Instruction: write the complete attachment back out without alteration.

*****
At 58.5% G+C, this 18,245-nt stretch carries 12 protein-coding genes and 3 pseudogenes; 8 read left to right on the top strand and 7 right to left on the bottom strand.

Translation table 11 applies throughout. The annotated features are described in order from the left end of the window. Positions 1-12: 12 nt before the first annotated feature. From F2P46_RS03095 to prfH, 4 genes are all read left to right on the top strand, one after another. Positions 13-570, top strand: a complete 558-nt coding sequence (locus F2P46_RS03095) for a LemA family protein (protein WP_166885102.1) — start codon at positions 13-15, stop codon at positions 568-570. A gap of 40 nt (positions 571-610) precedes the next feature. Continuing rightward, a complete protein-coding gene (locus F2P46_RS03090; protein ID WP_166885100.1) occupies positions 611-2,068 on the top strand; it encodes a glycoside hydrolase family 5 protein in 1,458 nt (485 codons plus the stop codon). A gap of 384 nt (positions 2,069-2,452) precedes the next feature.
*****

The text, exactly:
At 58.5% G+C, this 18,245-nt stretch carries 12 protein-coding genes and 3 pseudogenes; 8 read left to right on the top strand and 7 right to left on the bottom strand.

Translation table 11 applies throughout. The annotated features are described in order from the left end of the window. Positions 1-12: 12 nt before the first annotated feature. From F2P46_RS03095 to prfH, 4 genes are all read left to right on the top strand, one after another. Positions 13-570, top strand: a complete 558-nt coding sequence (locus F2P46_RS03095) for a LemA family protein (protein WP_166885102.1) — start codon at positions 13-15, stop codon at positions 568-570. A gap of 40 nt (positions 571-610) precedes the next feature. Continuing rightward, a complete protein-coding gene (locus F2P46_RS03090; protein ID WP_166885100.1) occupies positions 611-2,068 on the top strand; it encodes a glycoside hydrolase family 5 protein in 1,458 nt (485 codons plus the stop codon). A gap of 384 nt (positions 2,069-2,452) precedes the next feature.